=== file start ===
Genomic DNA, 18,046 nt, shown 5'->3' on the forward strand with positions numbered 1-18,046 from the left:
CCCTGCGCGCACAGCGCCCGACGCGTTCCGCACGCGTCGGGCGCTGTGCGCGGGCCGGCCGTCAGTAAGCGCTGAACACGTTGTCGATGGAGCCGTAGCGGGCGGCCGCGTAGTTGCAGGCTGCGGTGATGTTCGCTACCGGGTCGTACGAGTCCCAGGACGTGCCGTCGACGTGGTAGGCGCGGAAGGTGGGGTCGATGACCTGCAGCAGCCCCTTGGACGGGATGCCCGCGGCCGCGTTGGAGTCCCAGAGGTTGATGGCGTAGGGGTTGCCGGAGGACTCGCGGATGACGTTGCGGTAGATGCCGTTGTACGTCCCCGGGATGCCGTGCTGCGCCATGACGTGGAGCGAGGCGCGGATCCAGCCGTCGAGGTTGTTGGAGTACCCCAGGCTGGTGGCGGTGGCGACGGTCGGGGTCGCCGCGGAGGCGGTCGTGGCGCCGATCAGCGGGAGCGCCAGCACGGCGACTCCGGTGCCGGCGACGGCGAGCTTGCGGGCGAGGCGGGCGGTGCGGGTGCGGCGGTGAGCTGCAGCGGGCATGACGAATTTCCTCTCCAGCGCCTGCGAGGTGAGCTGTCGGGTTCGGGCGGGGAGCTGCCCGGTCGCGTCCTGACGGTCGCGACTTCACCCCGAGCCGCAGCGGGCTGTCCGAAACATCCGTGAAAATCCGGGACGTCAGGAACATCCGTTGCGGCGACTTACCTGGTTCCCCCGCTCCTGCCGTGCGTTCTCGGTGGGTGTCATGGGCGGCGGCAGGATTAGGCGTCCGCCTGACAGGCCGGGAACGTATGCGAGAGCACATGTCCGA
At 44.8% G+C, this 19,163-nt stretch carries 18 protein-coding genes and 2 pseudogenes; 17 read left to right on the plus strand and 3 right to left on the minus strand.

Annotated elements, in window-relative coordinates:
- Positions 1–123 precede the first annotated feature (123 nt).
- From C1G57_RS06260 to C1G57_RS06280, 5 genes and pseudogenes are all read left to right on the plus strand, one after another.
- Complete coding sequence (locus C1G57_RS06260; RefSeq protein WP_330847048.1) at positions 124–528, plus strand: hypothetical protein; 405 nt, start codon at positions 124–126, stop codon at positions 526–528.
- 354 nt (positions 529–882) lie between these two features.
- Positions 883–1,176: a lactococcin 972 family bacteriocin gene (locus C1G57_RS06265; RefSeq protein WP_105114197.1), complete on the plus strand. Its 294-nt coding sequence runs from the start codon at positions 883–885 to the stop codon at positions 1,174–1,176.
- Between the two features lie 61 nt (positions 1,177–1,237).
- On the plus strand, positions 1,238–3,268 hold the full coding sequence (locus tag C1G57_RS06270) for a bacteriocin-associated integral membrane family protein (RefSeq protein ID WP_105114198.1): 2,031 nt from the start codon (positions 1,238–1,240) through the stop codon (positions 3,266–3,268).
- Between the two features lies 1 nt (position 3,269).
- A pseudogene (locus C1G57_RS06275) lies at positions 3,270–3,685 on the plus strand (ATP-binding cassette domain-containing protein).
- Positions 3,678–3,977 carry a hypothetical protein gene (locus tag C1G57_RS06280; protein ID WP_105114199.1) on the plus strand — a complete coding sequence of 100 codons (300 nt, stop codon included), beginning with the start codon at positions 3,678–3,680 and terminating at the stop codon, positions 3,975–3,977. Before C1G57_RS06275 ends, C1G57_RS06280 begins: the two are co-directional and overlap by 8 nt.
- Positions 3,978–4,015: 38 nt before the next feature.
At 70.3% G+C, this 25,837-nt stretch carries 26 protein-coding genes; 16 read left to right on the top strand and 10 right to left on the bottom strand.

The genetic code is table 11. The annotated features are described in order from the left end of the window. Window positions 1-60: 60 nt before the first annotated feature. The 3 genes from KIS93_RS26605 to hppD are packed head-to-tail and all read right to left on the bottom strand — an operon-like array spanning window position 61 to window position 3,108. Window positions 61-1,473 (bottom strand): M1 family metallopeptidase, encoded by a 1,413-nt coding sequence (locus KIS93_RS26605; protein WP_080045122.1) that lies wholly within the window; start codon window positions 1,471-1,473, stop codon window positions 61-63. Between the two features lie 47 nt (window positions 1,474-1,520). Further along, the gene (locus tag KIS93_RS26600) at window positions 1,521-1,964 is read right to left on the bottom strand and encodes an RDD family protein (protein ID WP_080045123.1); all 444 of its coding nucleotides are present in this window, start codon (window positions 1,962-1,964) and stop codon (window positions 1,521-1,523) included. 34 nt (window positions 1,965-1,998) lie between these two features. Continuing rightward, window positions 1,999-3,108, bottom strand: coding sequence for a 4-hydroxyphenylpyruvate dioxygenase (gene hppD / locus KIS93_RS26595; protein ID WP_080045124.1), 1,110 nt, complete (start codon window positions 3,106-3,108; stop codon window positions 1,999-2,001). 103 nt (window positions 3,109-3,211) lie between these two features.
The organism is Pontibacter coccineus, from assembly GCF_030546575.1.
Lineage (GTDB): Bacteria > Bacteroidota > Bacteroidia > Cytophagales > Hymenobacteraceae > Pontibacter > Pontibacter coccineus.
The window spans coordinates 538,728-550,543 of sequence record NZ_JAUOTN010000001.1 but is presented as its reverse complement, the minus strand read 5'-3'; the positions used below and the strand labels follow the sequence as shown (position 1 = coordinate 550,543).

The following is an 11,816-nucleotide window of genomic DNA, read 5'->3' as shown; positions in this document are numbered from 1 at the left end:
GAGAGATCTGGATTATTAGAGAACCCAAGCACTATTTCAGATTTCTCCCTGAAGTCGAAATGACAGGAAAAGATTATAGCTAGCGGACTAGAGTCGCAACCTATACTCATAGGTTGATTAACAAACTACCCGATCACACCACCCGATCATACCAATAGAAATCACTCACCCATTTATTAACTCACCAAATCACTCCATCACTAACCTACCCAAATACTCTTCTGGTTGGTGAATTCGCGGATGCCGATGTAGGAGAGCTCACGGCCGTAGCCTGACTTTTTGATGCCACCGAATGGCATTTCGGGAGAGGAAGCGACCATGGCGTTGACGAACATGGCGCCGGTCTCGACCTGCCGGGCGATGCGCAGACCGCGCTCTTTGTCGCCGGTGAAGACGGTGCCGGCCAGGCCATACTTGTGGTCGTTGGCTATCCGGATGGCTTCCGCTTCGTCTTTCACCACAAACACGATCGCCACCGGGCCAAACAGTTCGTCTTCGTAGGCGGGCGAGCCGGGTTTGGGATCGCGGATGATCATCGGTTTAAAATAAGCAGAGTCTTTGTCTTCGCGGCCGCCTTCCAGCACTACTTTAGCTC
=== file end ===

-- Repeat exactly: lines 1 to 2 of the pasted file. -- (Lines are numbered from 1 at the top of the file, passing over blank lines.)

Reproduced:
Genomic DNA, 18,046 nt, shown 5'->3' on the forward strand with positions numbered 1-18,046 from the left:
CCCTGCGCGCACAGCGCCCGACGCGTTCCGCACGCGTCGGGCGCTGTGCGCGGGCCGGCCGTCAGTAAGCGCTGAACACGTTGTCGATGGAGCCGTAGCGGGCGGCCGCGTAGTTGCAGGCTGCGGTGATGTTCGCTACCGGGTCGTACGAGTCCCAGGACGTGCCGTCGACGTGGTAGGCGCGGAAGGTGGGGTCGATGACCTGCAGCAGCCCCTTGGACGGGATGCCCGCGGCCGCGTTGGAGTCCCAGAGGTTGATGGCGTAGGGGTTGCCGGAGGACTCGCGGATGACGTTGCGGTAGATGCCGTTGTACGTCCCCGGGATGCCGTGCTGCGCCATGACGTGGAGCGAGGCGCGGATCCAGCCGTCGAGGTTGTTGGAGTACCCCAGGCTGGTGGCGGTGGCGACGGTCGGGGTCGCCGCGGAGGCGGTCGTGGCGCCGATCAGCGGGAGCGCCAGCACGGCGACTCCGGTGCCGGCGACGGCGAGCTTGCGGGCGAGGCGGGCGGTGCGGGTGCGGCGGTGAGCTGCAGCGGGCATGACGAATTTCCTCTCCAGCGCCTGCGAGGTGAGCTGTCGGGTTCGGGCGGGGAGCTGCCCGGTCGCGTCCTGACGGTCGCGACTTCACCCCGAGCCGCAGCGGGCTGTCCGAAACATCCGTGAAAATCCGGGACGTCAGGAACATCCGTTGCGGCGACTTACCTGGTTCCCCCGCTCCTGCCGTGCGTTCTCGGTGGGTGTCATGGGCGGCGGCAGGATTAGGCGTCCGCCTGACAGGCCGGGAACGTATGCGAGAGCACATGTCCGA